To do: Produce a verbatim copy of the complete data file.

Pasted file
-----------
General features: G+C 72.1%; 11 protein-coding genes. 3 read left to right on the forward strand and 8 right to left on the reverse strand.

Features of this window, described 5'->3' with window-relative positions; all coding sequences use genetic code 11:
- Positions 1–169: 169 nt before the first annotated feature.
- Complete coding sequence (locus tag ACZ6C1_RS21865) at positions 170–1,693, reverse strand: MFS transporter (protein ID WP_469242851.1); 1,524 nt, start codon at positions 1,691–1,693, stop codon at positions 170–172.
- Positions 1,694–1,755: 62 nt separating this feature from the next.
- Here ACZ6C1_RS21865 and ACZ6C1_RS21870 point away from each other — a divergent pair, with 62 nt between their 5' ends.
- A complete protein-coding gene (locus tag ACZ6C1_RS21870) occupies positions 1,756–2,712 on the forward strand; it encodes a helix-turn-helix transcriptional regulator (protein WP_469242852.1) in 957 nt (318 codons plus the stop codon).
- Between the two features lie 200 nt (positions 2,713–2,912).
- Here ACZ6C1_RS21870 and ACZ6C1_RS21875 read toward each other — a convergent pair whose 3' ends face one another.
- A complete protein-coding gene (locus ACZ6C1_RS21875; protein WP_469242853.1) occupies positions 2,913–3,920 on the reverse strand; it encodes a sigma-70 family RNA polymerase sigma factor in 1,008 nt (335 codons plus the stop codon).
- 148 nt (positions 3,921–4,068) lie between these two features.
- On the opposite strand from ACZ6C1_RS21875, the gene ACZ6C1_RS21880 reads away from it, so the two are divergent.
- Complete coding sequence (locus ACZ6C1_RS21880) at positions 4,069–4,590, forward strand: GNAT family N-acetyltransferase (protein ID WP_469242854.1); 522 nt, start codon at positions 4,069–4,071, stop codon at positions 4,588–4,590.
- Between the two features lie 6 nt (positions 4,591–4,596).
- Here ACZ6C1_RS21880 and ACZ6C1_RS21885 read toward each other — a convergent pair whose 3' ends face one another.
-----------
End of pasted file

General features: G+C 72.1%; 11 protein-coding genes. 3 read left to right on the forward strand and 8 right to left on the reverse strand.

Features of this window, described 5'->3' with window-relative positions; all coding sequences use genetic code 11:
- Positions 1–169: 169 nt before the first annotated feature.
- Complete coding sequence (locus tag ACZ6C1_RS21865) at positions 170–1,693, reverse strand: MFS transporter (protein ID WP_469242851.1); 1,524 nt, start codon at positions 1,691–1,693, stop codon at positions 170–172.
- Positions 1,694–1,755: 62 nt separating this feature from the next.
- Here ACZ6C1_RS21865 and ACZ6C1_RS21870 point away from each other — a divergent pair, with 62 nt between their 5' ends.
- A complete protein-coding gene (locus tag ACZ6C1_RS21870) occupies positions 1,756–2,712 on the forward strand; it encodes a helix-turn-helix transcriptional regulator (protein WP_469242852.1) in 957 nt (318 codons plus the stop codon).
- Between the two features lie 200 nt (positions 2,713–2,912).
- Here ACZ6C1_RS21870 and ACZ6C1_RS21875 read toward each other — a convergent pair whose 3' ends face one another.
- A complete protein-coding gene (locus ACZ6C1_RS21875; protein WP_469242853.1) occupies positions 2,913–3,920 on the reverse strand; it encodes a sigma-70 family RNA polymerase sigma factor in 1,008 nt (335 codons plus the stop codon).
- 148 nt (positions 3,921–4,068) lie between these two features.
- On the opposite strand from ACZ6C1_RS21875, the gene ACZ6C1_RS21880 reads away from it, so the two are divergent.
- Complete coding sequence (locus ACZ6C1_RS21880) at positions 4,069–4,590, forward strand: GNAT family N-acetyltransferase (protein ID WP_469242854.1); 522 nt, start codon at positions 4,069–4,071, stop codon at positions 4,588–4,590.
- Between the two features lie 6 nt (positions 4,591–4,596).
- Here ACZ6C1_RS21880 and ACZ6C1_RS21885 read toward each other — a convergent pair whose 3' ends face one another.